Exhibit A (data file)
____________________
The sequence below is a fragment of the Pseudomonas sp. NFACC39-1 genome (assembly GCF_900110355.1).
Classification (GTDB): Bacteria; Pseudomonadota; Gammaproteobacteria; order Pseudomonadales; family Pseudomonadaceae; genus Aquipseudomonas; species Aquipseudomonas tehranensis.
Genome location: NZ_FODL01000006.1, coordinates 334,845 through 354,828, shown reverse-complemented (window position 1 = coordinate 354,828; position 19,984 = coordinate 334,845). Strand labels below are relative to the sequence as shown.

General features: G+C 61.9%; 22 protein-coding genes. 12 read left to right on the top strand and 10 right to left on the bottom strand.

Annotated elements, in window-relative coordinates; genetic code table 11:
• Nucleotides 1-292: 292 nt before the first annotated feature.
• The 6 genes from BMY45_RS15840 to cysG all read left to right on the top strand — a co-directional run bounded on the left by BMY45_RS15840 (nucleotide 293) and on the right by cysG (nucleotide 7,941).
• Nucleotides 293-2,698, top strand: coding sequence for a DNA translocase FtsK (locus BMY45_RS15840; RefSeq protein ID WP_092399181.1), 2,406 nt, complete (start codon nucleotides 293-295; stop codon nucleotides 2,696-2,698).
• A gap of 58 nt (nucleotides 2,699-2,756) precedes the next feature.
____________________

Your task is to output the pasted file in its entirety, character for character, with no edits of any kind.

The sequence below is a fragment of the Pseudomonas sp. NFACC39-1 genome (assembly GCF_900110355.1).
Classification (GTDB): Bacteria; Pseudomonadota; Gammaproteobacteria; order Pseudomonadales; family Pseudomonadaceae; genus Aquipseudomonas; species Aquipseudomonas tehranensis.
Genome location: NZ_FODL01000006.1, coordinates 334,845 through 354,828, shown reverse-complemented (window position 1 = coordinate 354,828; position 19,984 = coordinate 334,845). Strand labels below are relative to the sequence as shown.

General features: G+C 61.9%; 22 protein-coding genes. 12 read left to right on the top strand and 10 right to left on the bottom strand.

Annotated elements, in window-relative coordinates; genetic code table 11:
• Nucleotides 1-292: 292 nt before the first annotated feature.
• The 6 genes from BMY45_RS15840 to cysG all read left to right on the top strand — a co-directional run bounded on the left by BMY45_RS15840 (nucleotide 293) and on the right by cysG (nucleotide 7,941).
• Nucleotides 293-2,698, top strand: coding sequence for a DNA translocase FtsK (locus BMY45_RS15840; RefSeq protein ID WP_092399181.1), 2,406 nt, complete (start codon nucleotides 293-295; stop codon nucleotides 2,696-2,698).
• A gap of 58 nt (nucleotides 2,699-2,756) precedes the next feature.